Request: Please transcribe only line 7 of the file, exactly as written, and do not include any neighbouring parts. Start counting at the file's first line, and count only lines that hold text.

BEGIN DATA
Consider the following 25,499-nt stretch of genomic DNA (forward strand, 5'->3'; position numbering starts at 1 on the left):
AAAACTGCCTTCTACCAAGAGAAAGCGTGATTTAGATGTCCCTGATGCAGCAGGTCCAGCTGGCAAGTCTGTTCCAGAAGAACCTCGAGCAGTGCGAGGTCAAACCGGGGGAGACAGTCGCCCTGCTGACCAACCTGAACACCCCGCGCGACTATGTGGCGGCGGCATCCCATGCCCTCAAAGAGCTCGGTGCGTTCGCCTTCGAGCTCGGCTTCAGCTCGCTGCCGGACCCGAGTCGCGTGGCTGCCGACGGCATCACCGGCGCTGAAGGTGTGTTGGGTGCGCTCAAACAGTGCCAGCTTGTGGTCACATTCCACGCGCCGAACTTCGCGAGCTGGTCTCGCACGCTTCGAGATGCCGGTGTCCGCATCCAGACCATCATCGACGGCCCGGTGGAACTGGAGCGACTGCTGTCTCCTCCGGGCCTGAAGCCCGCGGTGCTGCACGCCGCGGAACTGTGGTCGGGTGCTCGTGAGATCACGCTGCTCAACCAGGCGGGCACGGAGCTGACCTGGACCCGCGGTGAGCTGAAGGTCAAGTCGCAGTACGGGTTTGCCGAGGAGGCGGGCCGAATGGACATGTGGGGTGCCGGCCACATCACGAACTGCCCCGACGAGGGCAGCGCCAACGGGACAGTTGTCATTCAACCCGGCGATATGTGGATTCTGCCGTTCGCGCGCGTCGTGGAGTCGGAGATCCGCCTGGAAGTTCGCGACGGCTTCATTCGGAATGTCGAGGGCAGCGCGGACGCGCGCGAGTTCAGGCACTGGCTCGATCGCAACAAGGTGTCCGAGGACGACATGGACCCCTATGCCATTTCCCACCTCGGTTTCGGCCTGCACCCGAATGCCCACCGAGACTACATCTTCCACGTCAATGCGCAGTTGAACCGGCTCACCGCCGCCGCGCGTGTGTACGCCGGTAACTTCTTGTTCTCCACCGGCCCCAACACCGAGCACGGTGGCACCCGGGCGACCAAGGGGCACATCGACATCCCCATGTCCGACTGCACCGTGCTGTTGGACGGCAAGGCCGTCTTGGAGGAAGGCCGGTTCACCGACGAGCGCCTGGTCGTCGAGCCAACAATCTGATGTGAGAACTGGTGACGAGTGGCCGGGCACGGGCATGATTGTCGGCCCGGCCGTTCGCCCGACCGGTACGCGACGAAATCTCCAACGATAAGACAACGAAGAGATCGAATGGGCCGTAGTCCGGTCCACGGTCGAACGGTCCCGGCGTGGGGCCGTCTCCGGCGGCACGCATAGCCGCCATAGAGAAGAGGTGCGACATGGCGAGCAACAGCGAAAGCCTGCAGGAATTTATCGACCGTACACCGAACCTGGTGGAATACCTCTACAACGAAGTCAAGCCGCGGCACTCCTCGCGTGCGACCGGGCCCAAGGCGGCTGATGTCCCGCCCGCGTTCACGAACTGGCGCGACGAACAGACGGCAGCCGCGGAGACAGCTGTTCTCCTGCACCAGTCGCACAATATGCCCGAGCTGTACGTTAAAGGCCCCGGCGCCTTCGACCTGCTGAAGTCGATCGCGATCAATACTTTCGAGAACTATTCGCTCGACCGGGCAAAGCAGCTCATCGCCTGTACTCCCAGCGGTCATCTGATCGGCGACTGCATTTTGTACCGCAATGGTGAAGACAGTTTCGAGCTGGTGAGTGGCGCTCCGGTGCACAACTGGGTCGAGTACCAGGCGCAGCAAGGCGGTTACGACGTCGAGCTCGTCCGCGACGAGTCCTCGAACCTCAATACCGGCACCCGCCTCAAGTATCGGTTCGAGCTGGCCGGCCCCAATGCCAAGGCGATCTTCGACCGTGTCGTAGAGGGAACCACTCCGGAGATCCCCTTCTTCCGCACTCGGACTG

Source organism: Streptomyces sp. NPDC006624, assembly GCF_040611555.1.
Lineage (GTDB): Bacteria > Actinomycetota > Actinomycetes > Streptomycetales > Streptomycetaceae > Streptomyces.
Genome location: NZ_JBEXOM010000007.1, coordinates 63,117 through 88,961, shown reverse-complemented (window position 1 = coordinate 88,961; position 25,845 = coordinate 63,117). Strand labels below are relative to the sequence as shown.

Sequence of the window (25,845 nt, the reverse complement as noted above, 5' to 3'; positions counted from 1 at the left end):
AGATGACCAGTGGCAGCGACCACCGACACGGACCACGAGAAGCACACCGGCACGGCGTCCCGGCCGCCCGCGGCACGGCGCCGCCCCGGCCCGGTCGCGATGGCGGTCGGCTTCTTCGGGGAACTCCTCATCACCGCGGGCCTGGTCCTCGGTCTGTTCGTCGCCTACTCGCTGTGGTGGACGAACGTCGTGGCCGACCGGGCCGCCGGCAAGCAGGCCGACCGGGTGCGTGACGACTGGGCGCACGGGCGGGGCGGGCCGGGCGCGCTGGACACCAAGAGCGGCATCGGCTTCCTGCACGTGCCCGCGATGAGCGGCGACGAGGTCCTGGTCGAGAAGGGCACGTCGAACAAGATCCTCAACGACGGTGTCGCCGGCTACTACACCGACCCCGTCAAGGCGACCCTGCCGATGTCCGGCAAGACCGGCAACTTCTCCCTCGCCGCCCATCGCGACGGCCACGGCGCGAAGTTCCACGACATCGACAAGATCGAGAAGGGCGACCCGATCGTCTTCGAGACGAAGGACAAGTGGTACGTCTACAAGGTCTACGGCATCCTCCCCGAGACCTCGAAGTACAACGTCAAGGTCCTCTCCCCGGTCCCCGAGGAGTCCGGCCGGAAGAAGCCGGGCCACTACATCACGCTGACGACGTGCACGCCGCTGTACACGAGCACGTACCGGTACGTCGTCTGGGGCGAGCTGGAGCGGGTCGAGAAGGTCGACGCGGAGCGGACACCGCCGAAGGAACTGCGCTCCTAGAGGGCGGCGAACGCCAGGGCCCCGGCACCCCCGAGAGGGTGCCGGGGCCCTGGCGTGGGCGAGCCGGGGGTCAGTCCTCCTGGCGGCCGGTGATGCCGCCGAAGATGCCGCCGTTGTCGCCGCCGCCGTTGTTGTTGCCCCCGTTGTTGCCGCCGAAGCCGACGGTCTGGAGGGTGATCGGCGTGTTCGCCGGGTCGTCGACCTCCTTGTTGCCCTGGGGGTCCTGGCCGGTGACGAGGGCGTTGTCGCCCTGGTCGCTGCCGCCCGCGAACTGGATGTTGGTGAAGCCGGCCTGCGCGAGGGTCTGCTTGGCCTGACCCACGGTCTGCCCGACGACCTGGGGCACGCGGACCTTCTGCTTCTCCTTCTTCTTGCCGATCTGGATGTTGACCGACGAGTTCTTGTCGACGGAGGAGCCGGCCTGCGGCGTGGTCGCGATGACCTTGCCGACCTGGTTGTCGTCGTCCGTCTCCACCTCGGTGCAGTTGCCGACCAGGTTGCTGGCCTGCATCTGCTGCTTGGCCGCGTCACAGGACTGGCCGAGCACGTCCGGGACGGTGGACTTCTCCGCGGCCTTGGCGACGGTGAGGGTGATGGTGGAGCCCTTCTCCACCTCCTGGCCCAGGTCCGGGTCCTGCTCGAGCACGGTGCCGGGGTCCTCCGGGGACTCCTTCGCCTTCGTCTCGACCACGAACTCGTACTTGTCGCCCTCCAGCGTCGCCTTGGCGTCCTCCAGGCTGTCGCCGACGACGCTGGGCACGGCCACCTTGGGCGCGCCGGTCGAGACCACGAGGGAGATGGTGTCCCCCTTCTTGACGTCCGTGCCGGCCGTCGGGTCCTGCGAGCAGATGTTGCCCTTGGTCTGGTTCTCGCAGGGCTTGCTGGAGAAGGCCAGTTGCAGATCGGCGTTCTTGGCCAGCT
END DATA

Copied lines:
AGATGACCAGTGGCAGCGACCACCGACACGGACCACGAGAAGCACACCGGCACGGCGTCCCGGCCGCCCGCGGCACGGCGCCGCCCCGGCCCGGTCGCGATGGCGGTCGGCTTCTTCGGGGAACTCCTCATCACCGCGGGCCTGGTCCTCGGTCTGTTCGTCGCCTACTCGCTGTGGTGGACGAACGTCGTGGCCGACCGGGCCGCCGGCAAGCAGGCCGACCGGGTGCGTGACGACTGGGCGCACGGGCGGGGCGGGCCGGGCGCGCTGGACACCAAGAGCGGCATCGGCTTCCTGCACGTGCCCGCGATGAGCGGCGACGAGGTCCTGGTCGAGAAGGGCACGTCGAACAAGATCCTCAACGACGGTGTCGCCGGCTACTACACCGACCCCGTCAAGGCGACCCTGCCGATGTCCGGCAAGACCGGCAACTTCTCCCTCGCCGCCCATCGCGACGGCCACGGCGCGAAGTTCCACGACATCGACAAGATCGAGAAGGGCGACCCGATCGTCTTCGAGACGAAGGACAAGTGGTACGTCTACAAGGTCTACGGCATCCTCCCCGAGACCTCGAAGTACAACGTCAAGGTCCTCTCCCCGGTCCCCGAGGAGTCCGGCCGGAAGAAGCCGGGCCACTACATCACGCTGACGACGTGCACGCCGCTGTACACGAGCACGTACCGGTACGTCGTCTGGGGCGAGCTGGAGCGGGTCGAGAAGGTCGACGCGGAGCGGACACCGCCGAAGGAACTGCGCTCCTAGAGGGCGGCGAACGCCAGGGCCCCGGCACCCCCGAGAGGGTGCCGGGGCCCTGGCGTGGGCGAGCCGGGGGTCAGTCCTCCTGGCGGCCGGTGATGCCGCCGAAGATGCCGCCGTTGTCGCCGCCGCCGTTGTTGTTGCCCCCGTTGTTGCCGCCGAAGCCGACGGTCTGGAGGGTGATCGGCGTGTTCGCCGGGTCGTCGACCTCCTTGTTGCCCTGGGGGTCCTGGCCGGTGACGAGGGCGTTGTCGCCCTGGTCGCTGCCGCCCGCGAACTGGATGTTGGTGAAGCCGGCCTGCGCGAGGGTCTGCTTGGCCTGACCCACGGTCTGCCCGACGACCTGGGGCACGCGGACCTTCTGCTTCTCCTTCTTCTTGCCGATCTGGATGTTGACCGACGAGTTCTTGTCGACGGAGGAGCCGGCCTGCGGCGTGGTCGCGATGACCTTGCCGACCTGGTTGTCGTCGTCCGTCTCCACCTCGGTGCAGTTGCCGACCAGGTTGCTGGCCTGCATCTGCTGCTTGGCCGCGTCACAGGACTGGCCGAGCACGTCCGGGACGGTGGACTTCTCCGCGGCCTTGGCGACGGTGAGGGTGATGGTGGAGCCCTTCTCCACCTCCTGGCCCAGGTCCGGGTCCTGCTCGAGCACGGTGCCGGGGTCCTCCGGGGACTCCTTCGCCTTCGTCTCGACCACGAACTCGTACTTGTCGCCCTCCAGCGTCGCCTTGGCGTCCTCCAGGCTGTCGCCGACGACGCTGGGCACGGCCACCTTGGGCGCGCCGGTCGAGACCACGAGGGAGATGGTGTCCCCCTTCTTGACGTCCGTGCCGGCCGTCGGGTCCTGCGAGCAGATGTTGCCCTTGGTCTGGTTCTCGCAGGGCTTGCTGGAGAAGGCCAGTTGCAGATCGGCGTTCTTGGCCAGCT